This is a good story of a local woman and role model in our area. Local Talk congratulates Aminata Dukuray and wishes her much success.

East Orange General Hospital Names Martin A. Bieber Interim President and CEO

Bieber_jpegBrings nearly 40 years experience, skill and talent to the position

The Board of Trustees of East Orange General Hospital has named Martin A. Bieber as Interim President and CEO. With nearly 40 years of hospital and healthcare management experience, Mr. Bieber brings a wealth of skill, talent and proven performance to East Orange General. He began his duties on November 18, providing for a seamless transition before Kevin Slavin leaves EOGH to take on the role of President and CEO of St. Joseph's Healthcare System in Paterson.

Most recently, Mr. Bieber served as President and CEO of the three-hospital, 614-bed Kennedy Health System in South Jersey. There he oversaw all clinical and related services of the system while also building strong relations with physicians and the Rowan University School of Osteopathic Medicine. Among his numerous accomplishments, Mr. Bieber grew the hospital's financial performance, created a climate of patient safety and performance improvement and implemented electronic health record programs to provide financial incentives for the meaningful use of certified technology to improve patient care.

"We are very confident that Mr. Bieber's experience in all aspects of hospital management, combined with his understanding of the New Jersey healthcare landscape, will serve us well in the months ahead," said Leonard Murray, EOGH Board Chairman. "He will also provide us with critical leadership as we enter our anticipated partnership with Prospect Medical Holdings and transition into the next phase of our proud history." Murray added that EOGH will continue its recruitment efforts for a permanent President and CEO.

Prior to his experience at Kennedy, Mr. Bieber served in a number of executive and administrative positions at various hospitals including Mercy Medical Center and St. Francis Hospital on Long Island and Beth Israel Medical Center in New York City. A certified public accountant, he holds a master's degree in health services administration from the New School for Social Research and a bachelor's degree in business administration from Baruch College in New York. He is a member of the American College of Healthcare Executives, the American Institute of Certified Public Accountants and the New York State Society of Certified Public Accountants. In 2011, he was named Chairman of the Board of Trustees of Bancroft, a South Jersey-based leading non-profit organization serving people with neurological challenges and developmental disabilities.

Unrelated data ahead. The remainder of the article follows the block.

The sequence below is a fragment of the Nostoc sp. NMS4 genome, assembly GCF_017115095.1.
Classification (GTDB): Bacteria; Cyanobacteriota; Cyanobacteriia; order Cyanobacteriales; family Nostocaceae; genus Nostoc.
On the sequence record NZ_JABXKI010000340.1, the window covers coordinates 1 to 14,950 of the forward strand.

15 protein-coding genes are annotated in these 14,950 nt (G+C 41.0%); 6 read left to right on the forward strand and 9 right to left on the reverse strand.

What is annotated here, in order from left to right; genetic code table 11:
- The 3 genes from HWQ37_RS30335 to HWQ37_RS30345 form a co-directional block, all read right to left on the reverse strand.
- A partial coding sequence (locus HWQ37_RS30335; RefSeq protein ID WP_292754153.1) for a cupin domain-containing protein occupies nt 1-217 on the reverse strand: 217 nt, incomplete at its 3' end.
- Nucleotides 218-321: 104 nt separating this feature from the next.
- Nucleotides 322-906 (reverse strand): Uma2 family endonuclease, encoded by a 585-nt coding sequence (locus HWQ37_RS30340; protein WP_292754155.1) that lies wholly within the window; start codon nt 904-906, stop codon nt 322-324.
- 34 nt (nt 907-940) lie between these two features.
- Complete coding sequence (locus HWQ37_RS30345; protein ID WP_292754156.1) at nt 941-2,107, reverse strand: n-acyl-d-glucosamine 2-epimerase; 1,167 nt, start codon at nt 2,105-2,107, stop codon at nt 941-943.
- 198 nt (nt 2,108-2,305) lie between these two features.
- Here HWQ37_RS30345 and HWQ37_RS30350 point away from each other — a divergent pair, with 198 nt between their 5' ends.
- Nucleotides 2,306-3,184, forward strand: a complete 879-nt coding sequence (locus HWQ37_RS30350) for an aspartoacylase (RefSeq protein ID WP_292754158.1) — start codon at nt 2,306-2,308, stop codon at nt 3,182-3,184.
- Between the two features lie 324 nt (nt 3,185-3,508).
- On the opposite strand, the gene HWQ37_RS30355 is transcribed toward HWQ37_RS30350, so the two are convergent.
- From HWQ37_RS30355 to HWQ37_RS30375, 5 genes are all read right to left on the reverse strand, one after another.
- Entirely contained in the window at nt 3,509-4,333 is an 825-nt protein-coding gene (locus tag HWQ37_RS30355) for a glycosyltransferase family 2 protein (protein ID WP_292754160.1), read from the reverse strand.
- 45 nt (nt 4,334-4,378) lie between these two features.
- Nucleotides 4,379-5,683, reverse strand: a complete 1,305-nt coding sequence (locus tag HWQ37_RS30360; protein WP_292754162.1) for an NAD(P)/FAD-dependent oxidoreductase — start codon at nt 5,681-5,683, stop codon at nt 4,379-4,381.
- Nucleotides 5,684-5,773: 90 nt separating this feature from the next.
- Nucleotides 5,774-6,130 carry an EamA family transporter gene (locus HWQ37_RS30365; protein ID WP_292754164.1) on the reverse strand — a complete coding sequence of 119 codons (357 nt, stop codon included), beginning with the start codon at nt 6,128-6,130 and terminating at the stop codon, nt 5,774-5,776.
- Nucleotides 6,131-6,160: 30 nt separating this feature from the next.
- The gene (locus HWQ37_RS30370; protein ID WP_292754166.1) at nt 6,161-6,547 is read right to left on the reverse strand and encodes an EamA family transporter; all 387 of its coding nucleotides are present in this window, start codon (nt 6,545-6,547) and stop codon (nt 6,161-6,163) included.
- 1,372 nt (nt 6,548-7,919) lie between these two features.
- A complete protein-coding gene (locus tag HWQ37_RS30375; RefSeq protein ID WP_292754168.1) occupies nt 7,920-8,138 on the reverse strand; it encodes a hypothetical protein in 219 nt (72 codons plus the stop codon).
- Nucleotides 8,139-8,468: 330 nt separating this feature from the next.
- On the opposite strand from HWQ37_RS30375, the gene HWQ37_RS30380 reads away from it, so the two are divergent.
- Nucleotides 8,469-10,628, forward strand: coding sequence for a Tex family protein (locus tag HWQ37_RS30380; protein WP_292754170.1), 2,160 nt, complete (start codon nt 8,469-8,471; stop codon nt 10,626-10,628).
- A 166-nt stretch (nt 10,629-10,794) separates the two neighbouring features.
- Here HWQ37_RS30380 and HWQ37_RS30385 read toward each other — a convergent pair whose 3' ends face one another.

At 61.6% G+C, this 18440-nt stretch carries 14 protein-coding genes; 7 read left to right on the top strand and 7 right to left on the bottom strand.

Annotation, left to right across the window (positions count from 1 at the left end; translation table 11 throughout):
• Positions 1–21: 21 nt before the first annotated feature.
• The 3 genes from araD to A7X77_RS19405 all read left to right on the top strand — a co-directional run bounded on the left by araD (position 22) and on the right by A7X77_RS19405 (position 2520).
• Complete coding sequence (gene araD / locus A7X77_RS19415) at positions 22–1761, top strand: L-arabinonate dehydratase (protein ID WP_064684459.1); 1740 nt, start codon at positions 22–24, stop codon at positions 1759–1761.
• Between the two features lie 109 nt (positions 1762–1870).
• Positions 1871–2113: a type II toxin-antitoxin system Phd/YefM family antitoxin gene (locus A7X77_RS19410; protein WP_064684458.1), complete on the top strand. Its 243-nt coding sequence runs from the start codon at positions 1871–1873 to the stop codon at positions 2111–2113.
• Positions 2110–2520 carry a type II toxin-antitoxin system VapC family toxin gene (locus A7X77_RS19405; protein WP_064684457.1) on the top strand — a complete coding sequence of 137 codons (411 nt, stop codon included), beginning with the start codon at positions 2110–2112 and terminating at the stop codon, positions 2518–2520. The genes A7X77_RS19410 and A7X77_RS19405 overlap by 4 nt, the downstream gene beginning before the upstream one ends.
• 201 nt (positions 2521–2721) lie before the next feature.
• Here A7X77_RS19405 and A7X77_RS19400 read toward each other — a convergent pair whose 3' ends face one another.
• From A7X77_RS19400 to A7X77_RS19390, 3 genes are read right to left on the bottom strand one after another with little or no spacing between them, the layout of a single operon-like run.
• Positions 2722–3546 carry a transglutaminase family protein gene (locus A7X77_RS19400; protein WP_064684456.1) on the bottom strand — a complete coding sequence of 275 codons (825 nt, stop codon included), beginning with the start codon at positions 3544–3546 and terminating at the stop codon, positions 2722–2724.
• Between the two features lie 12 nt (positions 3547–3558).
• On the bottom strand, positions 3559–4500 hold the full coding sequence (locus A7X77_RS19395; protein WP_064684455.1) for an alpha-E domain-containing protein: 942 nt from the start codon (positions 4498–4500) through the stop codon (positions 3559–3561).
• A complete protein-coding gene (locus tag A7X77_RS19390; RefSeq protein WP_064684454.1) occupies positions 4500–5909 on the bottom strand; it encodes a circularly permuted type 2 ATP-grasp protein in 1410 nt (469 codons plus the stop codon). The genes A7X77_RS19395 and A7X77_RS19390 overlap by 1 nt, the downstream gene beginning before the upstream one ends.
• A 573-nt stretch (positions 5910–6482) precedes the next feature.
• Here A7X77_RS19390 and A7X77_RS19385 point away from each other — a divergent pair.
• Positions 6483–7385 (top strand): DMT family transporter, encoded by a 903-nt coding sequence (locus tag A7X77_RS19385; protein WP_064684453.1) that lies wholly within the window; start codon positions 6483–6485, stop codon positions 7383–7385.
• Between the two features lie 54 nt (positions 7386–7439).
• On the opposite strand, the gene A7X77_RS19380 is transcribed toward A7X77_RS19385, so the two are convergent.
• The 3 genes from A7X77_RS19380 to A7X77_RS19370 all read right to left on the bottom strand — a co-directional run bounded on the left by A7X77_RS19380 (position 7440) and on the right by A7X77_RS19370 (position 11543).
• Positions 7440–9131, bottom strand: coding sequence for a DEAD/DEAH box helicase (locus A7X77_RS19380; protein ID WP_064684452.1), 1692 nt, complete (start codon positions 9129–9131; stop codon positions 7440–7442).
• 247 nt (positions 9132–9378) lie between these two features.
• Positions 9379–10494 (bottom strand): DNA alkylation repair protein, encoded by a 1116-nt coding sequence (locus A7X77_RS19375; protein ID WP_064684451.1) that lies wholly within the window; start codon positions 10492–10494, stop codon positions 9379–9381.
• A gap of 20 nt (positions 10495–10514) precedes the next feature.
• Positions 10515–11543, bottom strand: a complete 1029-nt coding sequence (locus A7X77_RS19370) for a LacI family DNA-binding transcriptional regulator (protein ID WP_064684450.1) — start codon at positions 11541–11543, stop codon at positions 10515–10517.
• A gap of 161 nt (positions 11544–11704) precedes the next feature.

Mr. Bieber and his wife, Michele, reside in Monroe Township, NJ.

City of East Orange Honors Victims & Heroes of September 11, 2001

Thirteen years ago on September 11th, Mayor Lester Taylor was a young Howard University Law School graduate who had returned home to New Jersey from Washington, D.C. He said he remembers being excited because he and his friends were planning to fly to Jamaica on September 13, 2001.

But then September 11, 2001 happened and both his plans and his life - like the lives of most Americans - were changed forever. Every September 11th since then, Americans are constantly reminded that life can change in an instant. We are also reminded of the overwhelming sense of pride and community that brought people together in the wake of such tragedy.

On the 13th anniversary of the terrorist attacks that took the lives of more than 3,000 people and affected countless others, the City of East Orange commemorated the events of September 11th in honor of the victims and the valiant men and women in East Orange who responded to the call.

Mayor Taylor, East Orange Council President Quilla Talmadge, Fire Chief Charles Salley, Police Chief William Robinson, firefighters, police officers, emergency personnel, and other city employees gathered on the north lawn at City Hall Plaza shortly before 10 a.m., about the same time that the first tower of the World Trade Center fell.

Led by Rev. Dr. Joseph A. Hooper, Pastor of St. Paul A.M.E. Church in East Orange, the group participated in a collective moment of silence and the ceremonial tree planting of a weeping cherry tree.

Selected for its beautiful spring blossoms, "the tree symbolizes peace, hope and new beginnings," said the Mayor. "We must always remember to never forget."